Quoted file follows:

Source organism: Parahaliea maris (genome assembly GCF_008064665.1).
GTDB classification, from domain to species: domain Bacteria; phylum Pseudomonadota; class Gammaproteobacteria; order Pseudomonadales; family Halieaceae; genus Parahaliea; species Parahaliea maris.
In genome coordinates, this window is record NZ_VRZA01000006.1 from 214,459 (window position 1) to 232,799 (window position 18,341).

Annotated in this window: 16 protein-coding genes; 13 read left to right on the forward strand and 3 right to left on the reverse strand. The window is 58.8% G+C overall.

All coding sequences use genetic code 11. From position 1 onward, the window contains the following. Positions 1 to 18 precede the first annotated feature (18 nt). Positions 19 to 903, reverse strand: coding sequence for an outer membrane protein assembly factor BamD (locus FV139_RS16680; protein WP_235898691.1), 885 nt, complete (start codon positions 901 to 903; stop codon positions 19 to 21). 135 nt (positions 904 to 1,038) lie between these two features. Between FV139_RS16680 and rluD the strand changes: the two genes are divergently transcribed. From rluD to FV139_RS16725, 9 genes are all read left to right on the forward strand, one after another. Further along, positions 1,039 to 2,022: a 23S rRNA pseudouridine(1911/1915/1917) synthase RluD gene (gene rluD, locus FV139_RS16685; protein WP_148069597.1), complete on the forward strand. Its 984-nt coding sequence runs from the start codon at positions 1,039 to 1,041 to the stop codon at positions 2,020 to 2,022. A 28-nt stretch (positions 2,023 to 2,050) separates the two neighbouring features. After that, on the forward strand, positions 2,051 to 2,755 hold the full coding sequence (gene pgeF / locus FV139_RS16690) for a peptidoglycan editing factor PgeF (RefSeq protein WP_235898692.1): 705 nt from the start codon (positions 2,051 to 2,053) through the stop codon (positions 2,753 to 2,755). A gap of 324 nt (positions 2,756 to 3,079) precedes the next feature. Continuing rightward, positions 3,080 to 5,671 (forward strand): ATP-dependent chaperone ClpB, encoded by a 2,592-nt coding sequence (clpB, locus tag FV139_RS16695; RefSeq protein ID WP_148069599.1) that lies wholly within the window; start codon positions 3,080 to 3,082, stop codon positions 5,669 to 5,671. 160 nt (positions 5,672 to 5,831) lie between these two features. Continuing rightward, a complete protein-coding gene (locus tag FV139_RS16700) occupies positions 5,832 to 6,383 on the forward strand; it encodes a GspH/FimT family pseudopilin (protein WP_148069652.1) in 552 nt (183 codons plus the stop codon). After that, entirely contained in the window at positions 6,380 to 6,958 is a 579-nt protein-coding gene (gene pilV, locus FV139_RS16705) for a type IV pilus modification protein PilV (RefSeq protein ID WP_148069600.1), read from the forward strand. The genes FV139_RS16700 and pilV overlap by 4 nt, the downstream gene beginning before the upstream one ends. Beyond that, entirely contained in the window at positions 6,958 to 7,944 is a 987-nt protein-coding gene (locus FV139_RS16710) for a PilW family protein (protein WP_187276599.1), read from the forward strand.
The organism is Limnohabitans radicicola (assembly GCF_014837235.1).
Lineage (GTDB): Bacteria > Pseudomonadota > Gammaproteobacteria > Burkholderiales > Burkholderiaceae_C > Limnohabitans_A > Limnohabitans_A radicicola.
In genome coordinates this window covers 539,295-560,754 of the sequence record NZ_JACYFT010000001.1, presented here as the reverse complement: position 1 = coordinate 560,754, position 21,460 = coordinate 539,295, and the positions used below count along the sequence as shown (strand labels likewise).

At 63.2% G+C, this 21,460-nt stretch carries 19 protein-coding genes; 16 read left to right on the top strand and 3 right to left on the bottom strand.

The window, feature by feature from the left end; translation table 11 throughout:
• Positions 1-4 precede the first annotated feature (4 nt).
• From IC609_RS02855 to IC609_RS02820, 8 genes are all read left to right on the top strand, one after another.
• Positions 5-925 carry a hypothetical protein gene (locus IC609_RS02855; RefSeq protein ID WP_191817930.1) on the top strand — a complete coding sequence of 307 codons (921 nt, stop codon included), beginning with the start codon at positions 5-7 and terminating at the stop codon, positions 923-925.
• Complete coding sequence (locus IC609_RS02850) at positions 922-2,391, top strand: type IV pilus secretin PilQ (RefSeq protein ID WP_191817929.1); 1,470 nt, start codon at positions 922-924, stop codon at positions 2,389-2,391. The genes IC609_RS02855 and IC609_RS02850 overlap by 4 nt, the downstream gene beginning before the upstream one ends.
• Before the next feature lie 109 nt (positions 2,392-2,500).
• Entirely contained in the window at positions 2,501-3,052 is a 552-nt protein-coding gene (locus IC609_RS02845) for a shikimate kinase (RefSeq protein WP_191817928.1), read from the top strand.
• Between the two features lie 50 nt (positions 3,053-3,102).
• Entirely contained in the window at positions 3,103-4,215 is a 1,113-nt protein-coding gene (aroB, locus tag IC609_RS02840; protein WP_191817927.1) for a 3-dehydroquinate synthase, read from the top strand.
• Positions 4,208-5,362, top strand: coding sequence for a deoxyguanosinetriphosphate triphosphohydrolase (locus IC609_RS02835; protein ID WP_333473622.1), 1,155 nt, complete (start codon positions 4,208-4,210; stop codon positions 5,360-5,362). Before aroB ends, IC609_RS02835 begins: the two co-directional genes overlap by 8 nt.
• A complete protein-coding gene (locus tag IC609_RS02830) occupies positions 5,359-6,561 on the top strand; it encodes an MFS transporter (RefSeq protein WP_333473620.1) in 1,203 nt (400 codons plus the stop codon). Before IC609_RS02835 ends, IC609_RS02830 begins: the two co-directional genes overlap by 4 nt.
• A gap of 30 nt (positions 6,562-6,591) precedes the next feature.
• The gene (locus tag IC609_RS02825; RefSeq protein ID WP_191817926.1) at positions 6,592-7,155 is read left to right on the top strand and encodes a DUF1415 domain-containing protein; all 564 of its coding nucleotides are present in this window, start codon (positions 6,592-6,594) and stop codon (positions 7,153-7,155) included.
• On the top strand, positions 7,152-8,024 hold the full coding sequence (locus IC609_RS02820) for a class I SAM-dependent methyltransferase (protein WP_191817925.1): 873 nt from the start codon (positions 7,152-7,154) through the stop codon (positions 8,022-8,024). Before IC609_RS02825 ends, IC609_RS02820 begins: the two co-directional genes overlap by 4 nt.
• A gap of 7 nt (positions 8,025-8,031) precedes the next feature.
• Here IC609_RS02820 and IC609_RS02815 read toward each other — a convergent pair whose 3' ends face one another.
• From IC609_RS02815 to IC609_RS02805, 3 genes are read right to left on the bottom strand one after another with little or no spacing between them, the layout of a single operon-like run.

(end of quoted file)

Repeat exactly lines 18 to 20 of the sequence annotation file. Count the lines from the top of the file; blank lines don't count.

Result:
• Entirely contained in the window at positions 3,103-4,215 is a 1,113-nt protein-coding gene (aroB, locus tag IC609_RS02840; protein WP_191817927.1) for a 3-dehydroquinate synthase, read from the top strand.
• Positions 4,208-5,362, top strand: coding sequence for a deoxyguanosinetriphosphate triphosphohydrolase (locus IC609_RS02835; protein ID WP_333473622.1), 1,155 nt, complete (start codon positions 4,208-4,210; stop codon positions 5,360-5,362). Before aroB ends, IC609_RS02835 begins: the two co-directional genes overlap by 8 nt.
• A complete protein-coding gene (locus tag IC609_RS02830) occupies positions 5,359-6,561 on the top strand; it encodes an MFS transporter (RefSeq protein WP_333473620.1) in 1,203 nt (400 codons plus the stop codon). Before IC609_RS02835 ends, IC609_RS02830 begins: the two co-directional genes overlap by 4 nt.